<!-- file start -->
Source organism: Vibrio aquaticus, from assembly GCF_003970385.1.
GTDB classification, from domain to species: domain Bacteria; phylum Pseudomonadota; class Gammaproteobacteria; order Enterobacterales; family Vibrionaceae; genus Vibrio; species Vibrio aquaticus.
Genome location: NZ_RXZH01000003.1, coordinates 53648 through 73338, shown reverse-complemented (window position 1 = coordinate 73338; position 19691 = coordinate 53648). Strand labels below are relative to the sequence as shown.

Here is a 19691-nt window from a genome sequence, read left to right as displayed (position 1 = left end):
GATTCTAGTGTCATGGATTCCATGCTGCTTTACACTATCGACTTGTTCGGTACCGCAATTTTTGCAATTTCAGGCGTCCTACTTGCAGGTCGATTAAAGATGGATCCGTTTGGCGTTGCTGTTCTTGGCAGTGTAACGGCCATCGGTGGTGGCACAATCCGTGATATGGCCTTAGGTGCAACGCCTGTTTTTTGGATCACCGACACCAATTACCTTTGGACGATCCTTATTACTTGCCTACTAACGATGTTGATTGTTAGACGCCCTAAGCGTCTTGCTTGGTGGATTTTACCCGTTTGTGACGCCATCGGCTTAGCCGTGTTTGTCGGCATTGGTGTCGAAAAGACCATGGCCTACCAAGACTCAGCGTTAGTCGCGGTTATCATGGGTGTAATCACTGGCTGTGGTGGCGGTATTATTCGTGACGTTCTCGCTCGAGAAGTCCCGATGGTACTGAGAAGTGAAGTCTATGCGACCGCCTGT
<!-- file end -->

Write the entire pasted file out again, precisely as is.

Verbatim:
Source organism: Vibrio aquaticus, from assembly GCF_003970385.1.
GTDB classification, from domain to species: domain Bacteria; phylum Pseudomonadota; class Gammaproteobacteria; order Enterobacterales; family Vibrionaceae; genus Vibrio; species Vibrio aquaticus.
Genome location: NZ_RXZH01000003.1, coordinates 53648 through 73338, shown reverse-complemented (window position 1 = coordinate 73338; position 19691 = coordinate 53648). Strand labels below are relative to the sequence as shown.

Here is a 19691-nt window from a genome sequence, read left to right as displayed (position 1 = left end):
GATTCTAGTGTCATGGATTCCATGCTGCTTTACACTATCGACTTGTTCGGTACCGCAATTTTTGCAATTTCAGGCGTCCTACTTGCAGGTCGATTAAAGATGGATCCGTTTGGCGTTGCTGTTCTTGGCAGTGTAACGGCCATCGGTGGTGGCACAATCCGTGATATGGCCTTAGGTGCAACGCCTGTTTTTTGGATCACCGACACCAATTACCTTTGGACGATCCTTATTACTTGCCTACTAACGATGTTGATTGTTAGACGCCCTAAGCGTCTTGCTTGGTGGATTTTACCCGTTTGTGACGCCATCGGCTTAGCCGTGTTTGTCGGCATTGGTGTCGAAAAGACCATGGCCTACCAAGACTCAGCGTTAGTCGCGGTTATCATGGGTGTAATCACTGGCTGTGGTGGCGGTATTATTCGTGACGTTCTCGCTCGAGAAGTCCCGATGGTACTGAGAAGTGAAGTCTATGCGACCGCCTGT